Derek Rishmawy with “Abraham, Cultural Distance, and Offering Up Our Moral Conscience”
“All too often in these discussions of troubling texts, we collapse the cultural distance between us and the biblical characters. Human nature is, in many ways, constant. Conscience is one of those basic human features. Across cultures, everybody has a clear sense of right and wrong, norms against which we must not cross, and an internal compass about these sorts of things. That said, any student of culture knows there are some significant variations across cultures as well. “Self-evident truths” held by post-Enlightenment Americans are not all that apparent to equally intelligent Middle Easterners or citizens of the Majority world. The conscience of a 1st Century citizen might be very sensitive about an issue you and I wouldn’t blink twice about, and vice versa. Our cultural presuppositions and plausibility structures do a significant amount of work here.”
Neil at Godless in Dixie with “Evangelicalism: It’s Not Just a Messaging Problem”
“In the end, if whatever God tells you to do is right, then morality is fundamentally relative. Once you’ve decided on that way of thinking, it inevitably devolves into a theological debate about God’s feelings. This is a highly subjective discussion, of course, since one of the key tenets of monotheism is that if there is a God, you’re probably not him. So how is it that you feel qualified to determine what he wants and what he doesn’t (and for that matter, why it has to be a “he”)? It’s your word against another man’s word, not God’s word against everyone else’s. You can try saying “but the Bible says,” except that’s really the word of more people just like you. Any attempt to deny this leads to untenable absurdity because the Bible isn’t even consistent with itself. Biblical writers didn’t all see everything the same way."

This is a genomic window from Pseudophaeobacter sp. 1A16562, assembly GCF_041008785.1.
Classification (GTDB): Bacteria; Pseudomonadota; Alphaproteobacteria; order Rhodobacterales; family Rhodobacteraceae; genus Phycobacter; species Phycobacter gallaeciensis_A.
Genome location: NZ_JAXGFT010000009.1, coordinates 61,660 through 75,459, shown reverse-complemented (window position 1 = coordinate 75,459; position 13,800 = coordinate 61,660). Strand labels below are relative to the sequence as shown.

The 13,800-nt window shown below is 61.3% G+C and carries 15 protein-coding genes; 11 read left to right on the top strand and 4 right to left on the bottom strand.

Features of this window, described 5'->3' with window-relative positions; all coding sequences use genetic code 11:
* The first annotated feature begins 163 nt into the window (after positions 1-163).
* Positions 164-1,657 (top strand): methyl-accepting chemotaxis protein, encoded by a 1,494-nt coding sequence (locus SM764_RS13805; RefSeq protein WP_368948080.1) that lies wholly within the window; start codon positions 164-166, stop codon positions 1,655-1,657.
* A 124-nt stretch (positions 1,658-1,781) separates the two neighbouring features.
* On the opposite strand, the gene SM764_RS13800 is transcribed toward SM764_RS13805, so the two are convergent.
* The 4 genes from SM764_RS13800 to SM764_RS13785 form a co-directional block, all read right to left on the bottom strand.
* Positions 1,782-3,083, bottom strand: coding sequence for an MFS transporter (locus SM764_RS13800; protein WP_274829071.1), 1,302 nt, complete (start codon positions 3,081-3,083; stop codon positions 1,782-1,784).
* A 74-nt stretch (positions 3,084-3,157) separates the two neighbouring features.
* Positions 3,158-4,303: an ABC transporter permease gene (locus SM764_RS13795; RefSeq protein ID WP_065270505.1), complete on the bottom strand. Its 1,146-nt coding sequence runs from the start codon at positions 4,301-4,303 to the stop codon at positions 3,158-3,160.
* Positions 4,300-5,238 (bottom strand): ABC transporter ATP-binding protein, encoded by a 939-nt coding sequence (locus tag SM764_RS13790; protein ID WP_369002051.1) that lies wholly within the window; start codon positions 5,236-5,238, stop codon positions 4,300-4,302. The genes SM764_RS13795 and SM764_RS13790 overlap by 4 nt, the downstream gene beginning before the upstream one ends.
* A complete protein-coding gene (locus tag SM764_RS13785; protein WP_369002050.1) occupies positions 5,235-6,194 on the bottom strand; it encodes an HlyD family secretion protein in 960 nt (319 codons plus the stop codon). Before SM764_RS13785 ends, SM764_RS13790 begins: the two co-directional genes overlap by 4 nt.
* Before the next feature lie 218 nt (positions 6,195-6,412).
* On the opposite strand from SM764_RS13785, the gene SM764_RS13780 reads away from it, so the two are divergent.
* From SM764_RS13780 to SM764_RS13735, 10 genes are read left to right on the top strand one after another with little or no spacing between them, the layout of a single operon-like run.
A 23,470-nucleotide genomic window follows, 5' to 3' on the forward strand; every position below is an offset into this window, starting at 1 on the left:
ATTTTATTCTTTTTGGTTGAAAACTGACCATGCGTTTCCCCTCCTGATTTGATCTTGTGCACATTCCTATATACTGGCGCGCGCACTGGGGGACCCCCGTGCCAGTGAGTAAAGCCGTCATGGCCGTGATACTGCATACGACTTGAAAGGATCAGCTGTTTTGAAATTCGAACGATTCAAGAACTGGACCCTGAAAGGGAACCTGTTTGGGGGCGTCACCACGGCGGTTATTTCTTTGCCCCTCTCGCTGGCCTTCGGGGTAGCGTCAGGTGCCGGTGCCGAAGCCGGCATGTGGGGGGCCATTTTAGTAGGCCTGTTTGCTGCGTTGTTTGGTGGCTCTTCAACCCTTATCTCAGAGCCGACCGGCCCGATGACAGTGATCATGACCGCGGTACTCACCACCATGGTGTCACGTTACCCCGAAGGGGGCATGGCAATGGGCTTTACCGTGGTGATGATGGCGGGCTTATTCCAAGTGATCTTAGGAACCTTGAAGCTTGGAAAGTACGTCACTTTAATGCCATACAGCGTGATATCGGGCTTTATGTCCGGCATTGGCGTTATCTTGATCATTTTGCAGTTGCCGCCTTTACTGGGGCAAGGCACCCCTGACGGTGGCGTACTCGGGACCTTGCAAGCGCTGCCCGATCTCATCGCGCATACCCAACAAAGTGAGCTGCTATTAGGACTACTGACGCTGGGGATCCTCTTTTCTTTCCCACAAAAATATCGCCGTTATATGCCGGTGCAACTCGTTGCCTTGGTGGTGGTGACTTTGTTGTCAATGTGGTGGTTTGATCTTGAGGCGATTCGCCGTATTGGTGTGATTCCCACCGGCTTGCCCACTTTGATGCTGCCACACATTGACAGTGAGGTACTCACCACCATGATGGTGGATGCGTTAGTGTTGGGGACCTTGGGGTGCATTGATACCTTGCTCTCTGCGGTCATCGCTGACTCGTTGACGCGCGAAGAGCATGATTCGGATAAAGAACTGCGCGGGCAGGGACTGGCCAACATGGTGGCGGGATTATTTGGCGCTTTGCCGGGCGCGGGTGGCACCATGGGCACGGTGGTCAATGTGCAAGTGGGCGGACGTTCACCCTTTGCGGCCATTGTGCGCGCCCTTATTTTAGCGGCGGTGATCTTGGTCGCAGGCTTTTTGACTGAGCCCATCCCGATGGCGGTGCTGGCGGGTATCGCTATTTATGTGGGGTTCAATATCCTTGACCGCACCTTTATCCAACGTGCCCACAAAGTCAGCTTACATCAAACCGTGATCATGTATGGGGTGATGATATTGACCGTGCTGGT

[I included the atheist's perspective because it was one of the only responses to actually engage the question at the heart of the post of which the story of Abraham and Isaac was simply an illustration. Also, it was refreshingly free of condescension!]